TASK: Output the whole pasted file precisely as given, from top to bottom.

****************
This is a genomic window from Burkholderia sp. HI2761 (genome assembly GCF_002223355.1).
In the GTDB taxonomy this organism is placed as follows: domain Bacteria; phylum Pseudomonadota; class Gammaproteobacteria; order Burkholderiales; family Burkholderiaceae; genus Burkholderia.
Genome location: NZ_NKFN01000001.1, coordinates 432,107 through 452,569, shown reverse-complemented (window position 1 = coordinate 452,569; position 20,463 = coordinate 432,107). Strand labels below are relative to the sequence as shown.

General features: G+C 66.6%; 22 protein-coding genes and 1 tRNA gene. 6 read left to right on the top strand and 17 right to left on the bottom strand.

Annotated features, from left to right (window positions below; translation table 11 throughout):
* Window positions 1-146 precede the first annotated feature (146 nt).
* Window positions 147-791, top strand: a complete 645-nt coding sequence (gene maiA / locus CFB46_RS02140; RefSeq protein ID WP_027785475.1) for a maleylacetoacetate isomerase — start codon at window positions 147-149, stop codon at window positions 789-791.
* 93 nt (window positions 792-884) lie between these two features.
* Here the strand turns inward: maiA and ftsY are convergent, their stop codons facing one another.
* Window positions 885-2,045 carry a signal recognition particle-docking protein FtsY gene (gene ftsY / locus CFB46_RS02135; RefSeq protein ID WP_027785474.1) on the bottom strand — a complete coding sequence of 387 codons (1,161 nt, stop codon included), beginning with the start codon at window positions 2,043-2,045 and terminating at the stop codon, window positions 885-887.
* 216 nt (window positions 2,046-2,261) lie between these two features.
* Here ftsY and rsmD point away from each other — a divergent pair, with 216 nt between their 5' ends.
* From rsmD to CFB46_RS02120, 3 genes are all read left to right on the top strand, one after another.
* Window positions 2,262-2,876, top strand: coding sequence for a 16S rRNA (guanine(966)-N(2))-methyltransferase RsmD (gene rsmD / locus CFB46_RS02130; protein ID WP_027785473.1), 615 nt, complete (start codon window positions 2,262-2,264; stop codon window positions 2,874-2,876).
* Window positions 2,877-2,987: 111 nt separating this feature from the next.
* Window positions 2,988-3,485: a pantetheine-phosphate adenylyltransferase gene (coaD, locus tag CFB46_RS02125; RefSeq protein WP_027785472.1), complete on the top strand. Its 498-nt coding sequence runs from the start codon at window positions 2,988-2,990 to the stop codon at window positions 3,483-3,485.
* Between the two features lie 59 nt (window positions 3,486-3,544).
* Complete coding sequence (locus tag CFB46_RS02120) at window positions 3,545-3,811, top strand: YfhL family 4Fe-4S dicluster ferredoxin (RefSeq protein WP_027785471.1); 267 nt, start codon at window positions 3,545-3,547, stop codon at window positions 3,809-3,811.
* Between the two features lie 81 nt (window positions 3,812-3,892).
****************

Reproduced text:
This is a genomic window from Burkholderia sp. HI2761 (genome assembly GCF_002223355.1).
In the GTDB taxonomy this organism is placed as follows: domain Bacteria; phylum Pseudomonadota; class Gammaproteobacteria; order Burkholderiales; family Burkholderiaceae; genus Burkholderia.
Genome location: NZ_NKFN01000001.1, coordinates 432,107 through 452,569, shown reverse-complemented (window position 1 = coordinate 452,569; position 20,463 = coordinate 432,107). Strand labels below are relative to the sequence as shown.

General features: G+C 66.6%; 22 protein-coding genes and 1 tRNA gene. 6 read left to right on the top strand and 17 right to left on the bottom strand.

Annotated features, from left to right (window positions below; translation table 11 throughout):
* Window positions 1-146 precede the first annotated feature (146 nt).
* Window positions 147-791, top strand: a complete 645-nt coding sequence (gene maiA / locus CFB46_RS02140; RefSeq protein ID WP_027785475.1) for a maleylacetoacetate isomerase — start codon at window positions 147-149, stop codon at window positions 789-791.
* 93 nt (window positions 792-884) lie between these two features.
* Here the strand turns inward: maiA and ftsY are convergent, their stop codons facing one another.
* Window positions 885-2,045 carry a signal recognition particle-docking protein FtsY gene (gene ftsY / locus CFB46_RS02135; RefSeq protein ID WP_027785474.1) on the bottom strand — a complete coding sequence of 387 codons (1,161 nt, stop codon included), beginning with the start codon at window positions 2,043-2,045 and terminating at the stop codon, window positions 885-887.
* 216 nt (window positions 2,046-2,261) lie between these two features.
* Here ftsY and rsmD point away from each other — a divergent pair, with 216 nt between their 5' ends.
* From rsmD to CFB46_RS02120, 3 genes are all read left to right on the top strand, one after another.
* Window positions 2,262-2,876, top strand: coding sequence for a 16S rRNA (guanine(966)-N(2))-methyltransferase RsmD (gene rsmD / locus CFB46_RS02130; protein ID WP_027785473.1), 615 nt, complete (start codon window positions 2,262-2,264; stop codon window positions 2,874-2,876).
* Window positions 2,877-2,987: 111 nt separating this feature from the next.
* Window positions 2,988-3,485: a pantetheine-phosphate adenylyltransferase gene (coaD, locus tag CFB46_RS02125; RefSeq protein WP_027785472.1), complete on the top strand. Its 498-nt coding sequence runs from the start codon at window positions 2,988-2,990 to the stop codon at window positions 3,483-3,485.
* Between the two features lie 59 nt (window positions 3,486-3,544).
* Complete coding sequence (locus tag CFB46_RS02120) at window positions 3,545-3,811, top strand: YfhL family 4Fe-4S dicluster ferredoxin (RefSeq protein WP_027785471.1); 267 nt, start codon at window positions 3,545-3,547, stop codon at window positions 3,809-3,811.
* Between the two features lie 81 nt (window positions 3,812-3,892).